2. Earlier than this winter is apt to return on its traces, and to blight the opening beauties of the year; and later than this, begin the parching and panting, and dissolving heats of summer. But in this genial interval, Nature is in all her freshness and fragrance: “the rains are over and gone, the flowers appear upon the earth, the time of the singing of birds is come, and the voice of the turtle is heard in the land."

3. The trees are now in their fullest foliage and brightest verdure; the woods are gay with the clustered flowers of the laurel; the air is perfumed with the sweet

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brier and the wild rose; the meadows are enameled with clover blossoms; while the young apple, the peach and the plum begin to swell, and the cherry to glow among the green leaves.

4. This is the chosen season of revelry of the bobolink. He comes amid the pomp and fragrance of the season ; his life seems all sensibility and enjoyment, all song and sunshine. He is to be found in the soft bosoms of the freshest and sweetest meadows, and is most in song when the clover is in blossom. He perches on the topmost twig of a tree, or on some long, flaunting weed, and as he rises and sinks with the breeze, pours forth a succession of rich tinkling notes, crowding one upon another like the outpouring melody of the sky-lark, and possessing the same rapturous character.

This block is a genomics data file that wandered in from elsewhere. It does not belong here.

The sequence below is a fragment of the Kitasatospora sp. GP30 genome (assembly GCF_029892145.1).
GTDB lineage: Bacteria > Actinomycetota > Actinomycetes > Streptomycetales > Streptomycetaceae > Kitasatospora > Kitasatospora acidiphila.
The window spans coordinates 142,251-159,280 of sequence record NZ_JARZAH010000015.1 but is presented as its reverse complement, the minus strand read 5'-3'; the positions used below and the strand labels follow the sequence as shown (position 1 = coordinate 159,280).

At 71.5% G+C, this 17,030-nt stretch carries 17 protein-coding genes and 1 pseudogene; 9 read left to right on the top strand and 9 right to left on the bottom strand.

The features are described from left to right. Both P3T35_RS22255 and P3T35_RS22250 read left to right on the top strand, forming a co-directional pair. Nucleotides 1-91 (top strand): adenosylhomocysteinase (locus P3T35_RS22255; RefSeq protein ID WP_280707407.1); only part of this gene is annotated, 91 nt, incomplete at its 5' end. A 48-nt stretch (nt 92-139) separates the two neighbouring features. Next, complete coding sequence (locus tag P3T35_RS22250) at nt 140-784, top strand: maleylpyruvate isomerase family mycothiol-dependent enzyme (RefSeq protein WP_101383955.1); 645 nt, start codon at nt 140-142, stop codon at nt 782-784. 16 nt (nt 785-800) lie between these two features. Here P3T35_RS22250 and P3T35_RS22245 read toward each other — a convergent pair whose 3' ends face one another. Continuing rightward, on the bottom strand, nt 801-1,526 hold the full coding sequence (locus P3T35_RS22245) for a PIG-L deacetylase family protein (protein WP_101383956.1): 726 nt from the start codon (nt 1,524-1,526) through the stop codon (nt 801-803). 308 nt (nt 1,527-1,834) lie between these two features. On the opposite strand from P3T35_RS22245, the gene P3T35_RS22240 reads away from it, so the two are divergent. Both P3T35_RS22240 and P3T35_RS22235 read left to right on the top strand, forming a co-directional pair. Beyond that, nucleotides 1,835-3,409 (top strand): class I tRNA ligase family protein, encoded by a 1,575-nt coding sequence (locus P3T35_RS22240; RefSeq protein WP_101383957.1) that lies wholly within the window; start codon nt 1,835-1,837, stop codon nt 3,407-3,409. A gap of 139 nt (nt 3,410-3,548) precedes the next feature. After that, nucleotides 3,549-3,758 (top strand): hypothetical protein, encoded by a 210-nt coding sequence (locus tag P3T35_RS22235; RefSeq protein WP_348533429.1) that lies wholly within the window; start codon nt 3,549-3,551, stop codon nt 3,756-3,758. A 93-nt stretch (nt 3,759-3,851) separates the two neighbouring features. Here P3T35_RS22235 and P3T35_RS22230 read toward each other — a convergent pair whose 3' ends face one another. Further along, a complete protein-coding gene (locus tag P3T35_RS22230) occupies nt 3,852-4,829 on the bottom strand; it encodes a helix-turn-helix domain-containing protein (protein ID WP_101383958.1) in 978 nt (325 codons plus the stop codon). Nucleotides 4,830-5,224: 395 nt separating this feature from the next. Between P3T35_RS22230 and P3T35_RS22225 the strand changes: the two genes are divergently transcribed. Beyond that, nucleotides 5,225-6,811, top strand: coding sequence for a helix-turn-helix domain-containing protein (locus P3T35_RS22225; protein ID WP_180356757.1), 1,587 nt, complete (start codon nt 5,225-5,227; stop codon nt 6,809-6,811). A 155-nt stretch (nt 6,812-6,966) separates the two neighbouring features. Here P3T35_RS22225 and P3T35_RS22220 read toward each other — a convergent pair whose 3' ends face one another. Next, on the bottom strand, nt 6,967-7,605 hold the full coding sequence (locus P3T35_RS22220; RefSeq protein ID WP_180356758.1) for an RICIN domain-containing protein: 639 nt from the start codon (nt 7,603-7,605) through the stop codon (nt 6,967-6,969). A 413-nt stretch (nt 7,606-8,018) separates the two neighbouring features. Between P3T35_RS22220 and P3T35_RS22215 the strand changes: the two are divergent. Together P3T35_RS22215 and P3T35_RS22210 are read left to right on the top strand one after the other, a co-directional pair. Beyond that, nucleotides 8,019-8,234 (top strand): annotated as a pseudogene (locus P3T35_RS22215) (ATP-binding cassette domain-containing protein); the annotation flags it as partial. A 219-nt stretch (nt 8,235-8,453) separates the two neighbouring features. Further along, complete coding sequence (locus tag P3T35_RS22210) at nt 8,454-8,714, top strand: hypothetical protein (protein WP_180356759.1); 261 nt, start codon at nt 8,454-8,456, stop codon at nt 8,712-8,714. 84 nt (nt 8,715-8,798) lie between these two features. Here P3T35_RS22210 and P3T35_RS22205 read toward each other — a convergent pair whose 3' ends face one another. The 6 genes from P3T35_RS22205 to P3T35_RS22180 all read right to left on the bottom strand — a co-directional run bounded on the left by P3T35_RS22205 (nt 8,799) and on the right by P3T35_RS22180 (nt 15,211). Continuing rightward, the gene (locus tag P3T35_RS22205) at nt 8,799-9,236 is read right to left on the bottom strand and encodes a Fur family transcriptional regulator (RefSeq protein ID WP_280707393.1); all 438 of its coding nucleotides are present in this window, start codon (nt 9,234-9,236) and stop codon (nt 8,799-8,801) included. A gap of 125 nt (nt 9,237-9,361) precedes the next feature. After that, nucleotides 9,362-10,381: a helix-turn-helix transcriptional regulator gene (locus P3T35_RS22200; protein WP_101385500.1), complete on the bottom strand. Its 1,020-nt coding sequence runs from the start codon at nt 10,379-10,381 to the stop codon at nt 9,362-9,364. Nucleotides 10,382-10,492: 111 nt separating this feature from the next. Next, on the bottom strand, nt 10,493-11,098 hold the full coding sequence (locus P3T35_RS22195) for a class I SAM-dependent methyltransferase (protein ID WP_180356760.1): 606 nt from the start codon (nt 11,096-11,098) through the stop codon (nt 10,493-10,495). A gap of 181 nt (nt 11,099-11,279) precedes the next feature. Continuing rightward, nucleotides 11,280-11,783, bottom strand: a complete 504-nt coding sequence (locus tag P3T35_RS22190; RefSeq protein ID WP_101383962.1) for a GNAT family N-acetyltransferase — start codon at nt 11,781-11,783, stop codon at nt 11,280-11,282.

5. Sometimes he pitches from the summit of a tree, begins his song as soon as he gets upon the wing, and flutters tremulously down to the earth, as if overcome with ecstasy at his own music. Sometimes he is in pursuit of his mate; always in full song, as if he would win her by his melody; and always with the same appearance of intoxication and delight.

6. Of all the birds of our groves and meadows, the bobolink was the envy of my boyhood. He crossed my path in the sweetest weather, and the sweetest season of the year, when all nature called to the fields, and the rural feeling throbbed in every bosom; but when I, luckless urchin! was doomed to be mewed up during the livelong day in a school-room.

7. It seemed as if the little varlet mocked at me, as he flew by in full song, and sought to taunt me with his happier lot. O, how I envied him! No lessons, no task, no school ! —nothing but holiday, frolic, green fields, and fine weather. Had I been then more versed in poetry I